It’s testing season and kids are required to sit still after they finish and read. Several of my friends’ kids were allowed to bring these toys to class to help pass time, quietly.
Could fidgets help kids in class? Here is what PJ Media says:
…a 2005 study at the University of Hertfordshire found that “children who fidget with their hands in the class learn more quickly than those who stay still.” Use of “manipulating objects,” researchers said, “is known to activate the brain.” Dr. Karen Pine, of the University of Hertfordshire stated, “Therefore, far from restricting children from moving their hands, if teachers encouraged more fidgeting in the class they might find children actually learn more.”
Why Do We Fidget?
According to Science Focus.
Fidgeting is a response to anxiety or boredom. Anxious fidgeting occurs because the body has elevated levels of stress hormones, which are prepping your muscles for sudden exertion.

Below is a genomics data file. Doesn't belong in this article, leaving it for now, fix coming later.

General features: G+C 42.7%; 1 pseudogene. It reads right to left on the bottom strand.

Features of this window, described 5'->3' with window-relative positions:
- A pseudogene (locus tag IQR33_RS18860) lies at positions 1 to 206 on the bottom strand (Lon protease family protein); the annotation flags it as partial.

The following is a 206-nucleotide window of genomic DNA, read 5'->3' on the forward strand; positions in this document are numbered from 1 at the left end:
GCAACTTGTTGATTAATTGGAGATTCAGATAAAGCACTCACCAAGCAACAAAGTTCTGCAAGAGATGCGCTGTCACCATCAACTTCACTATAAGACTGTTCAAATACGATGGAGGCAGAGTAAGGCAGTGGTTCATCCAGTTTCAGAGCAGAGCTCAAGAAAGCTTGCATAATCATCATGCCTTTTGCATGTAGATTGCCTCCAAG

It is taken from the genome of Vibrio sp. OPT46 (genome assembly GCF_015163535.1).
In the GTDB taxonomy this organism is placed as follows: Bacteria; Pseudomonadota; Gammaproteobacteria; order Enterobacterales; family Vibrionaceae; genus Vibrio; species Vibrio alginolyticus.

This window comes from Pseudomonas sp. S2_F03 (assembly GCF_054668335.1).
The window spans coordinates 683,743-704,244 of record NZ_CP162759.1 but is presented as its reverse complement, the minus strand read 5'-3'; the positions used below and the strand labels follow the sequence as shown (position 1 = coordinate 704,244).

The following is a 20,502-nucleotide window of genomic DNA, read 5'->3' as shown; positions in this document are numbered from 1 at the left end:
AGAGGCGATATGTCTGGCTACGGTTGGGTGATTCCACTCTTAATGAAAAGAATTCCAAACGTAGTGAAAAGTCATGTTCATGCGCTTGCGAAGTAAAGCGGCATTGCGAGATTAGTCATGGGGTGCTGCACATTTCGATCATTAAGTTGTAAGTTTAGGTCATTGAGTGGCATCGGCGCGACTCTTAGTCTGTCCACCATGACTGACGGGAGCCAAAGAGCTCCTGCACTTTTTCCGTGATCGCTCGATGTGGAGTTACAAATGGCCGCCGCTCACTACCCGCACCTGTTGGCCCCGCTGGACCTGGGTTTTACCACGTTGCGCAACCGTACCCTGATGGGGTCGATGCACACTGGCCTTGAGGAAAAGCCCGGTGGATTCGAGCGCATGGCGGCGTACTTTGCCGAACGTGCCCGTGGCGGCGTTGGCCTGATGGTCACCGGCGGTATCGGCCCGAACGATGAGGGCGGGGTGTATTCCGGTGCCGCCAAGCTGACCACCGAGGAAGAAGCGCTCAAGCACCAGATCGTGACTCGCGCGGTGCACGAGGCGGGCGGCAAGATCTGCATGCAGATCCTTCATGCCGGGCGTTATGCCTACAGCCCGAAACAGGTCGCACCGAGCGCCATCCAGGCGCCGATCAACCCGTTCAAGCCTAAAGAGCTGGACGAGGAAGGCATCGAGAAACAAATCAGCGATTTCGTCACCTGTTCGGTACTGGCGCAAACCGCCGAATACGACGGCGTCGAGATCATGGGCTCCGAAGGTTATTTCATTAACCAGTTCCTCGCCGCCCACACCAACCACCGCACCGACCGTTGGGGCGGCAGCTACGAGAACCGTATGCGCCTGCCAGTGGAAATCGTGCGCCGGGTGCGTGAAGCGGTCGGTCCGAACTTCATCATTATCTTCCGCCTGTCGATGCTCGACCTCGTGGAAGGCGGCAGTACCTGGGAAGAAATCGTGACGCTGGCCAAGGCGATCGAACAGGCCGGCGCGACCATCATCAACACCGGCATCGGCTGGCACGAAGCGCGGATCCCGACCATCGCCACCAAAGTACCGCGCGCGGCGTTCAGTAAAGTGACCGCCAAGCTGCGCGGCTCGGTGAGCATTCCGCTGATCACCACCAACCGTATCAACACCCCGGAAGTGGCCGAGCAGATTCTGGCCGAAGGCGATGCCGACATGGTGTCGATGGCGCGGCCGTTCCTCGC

More On Fidgeting
ADHD and Fidgeting
From the Boston Globe…
Julie Schweitzer is a professor of psychiatry and behavioral sciences at the University of California, Davis, where she’s also part of the Medical Investigation of Neurodevelopmental Disorders (MIND) Institute.
She has studied ADHD and fidgeting — one recent study of teenagers and pre-teens suggested that fidgeting might improve the cognitive performance of children with attention-deficit/hyperactivity disorder — but she stops short of calling fidget toys a “treatment.”
Is Fidgeting a Productivity Tool?
Here is what Fast Co Design says….
People deep in thought often have a compulsion to fidget. The action might thwart boredom during intense focus. And these mini mind breaks may even be necessary for people to perform their jobs well
Why We Fidget While We Work
Fast Company looks at why we fidget while we work.
Do your kids use Fidget Cubes and Fidget Toys? If so – have you noticed a difference? Leave a comment!